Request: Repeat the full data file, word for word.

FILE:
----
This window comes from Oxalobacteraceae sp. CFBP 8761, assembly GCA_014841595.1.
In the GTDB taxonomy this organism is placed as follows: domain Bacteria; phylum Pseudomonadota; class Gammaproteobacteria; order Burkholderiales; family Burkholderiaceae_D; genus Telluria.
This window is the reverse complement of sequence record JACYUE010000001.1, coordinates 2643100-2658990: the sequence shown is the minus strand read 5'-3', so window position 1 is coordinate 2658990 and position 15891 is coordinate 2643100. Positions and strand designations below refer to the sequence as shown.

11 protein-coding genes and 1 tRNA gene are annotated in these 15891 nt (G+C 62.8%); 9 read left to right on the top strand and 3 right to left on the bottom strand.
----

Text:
This window comes from Oxalobacteraceae sp. CFBP 8761, assembly GCA_014841595.1.
In the GTDB taxonomy this organism is placed as follows: domain Bacteria; phylum Pseudomonadota; class Gammaproteobacteria; order Burkholderiales; family Burkholderiaceae_D; genus Telluria.
This window is the reverse complement of sequence record JACYUE010000001.1, coordinates 2643100-2658990: the sequence shown is the minus strand read 5'-3', so window position 1 is coordinate 2658990 and position 15891 is coordinate 2643100. Positions and strand designations below refer to the sequence as shown.

11 protein-coding genes and 1 tRNA gene are annotated in these 15891 nt (G+C 62.8%); 9 read left to right on the top strand and 3 right to left on the bottom strand.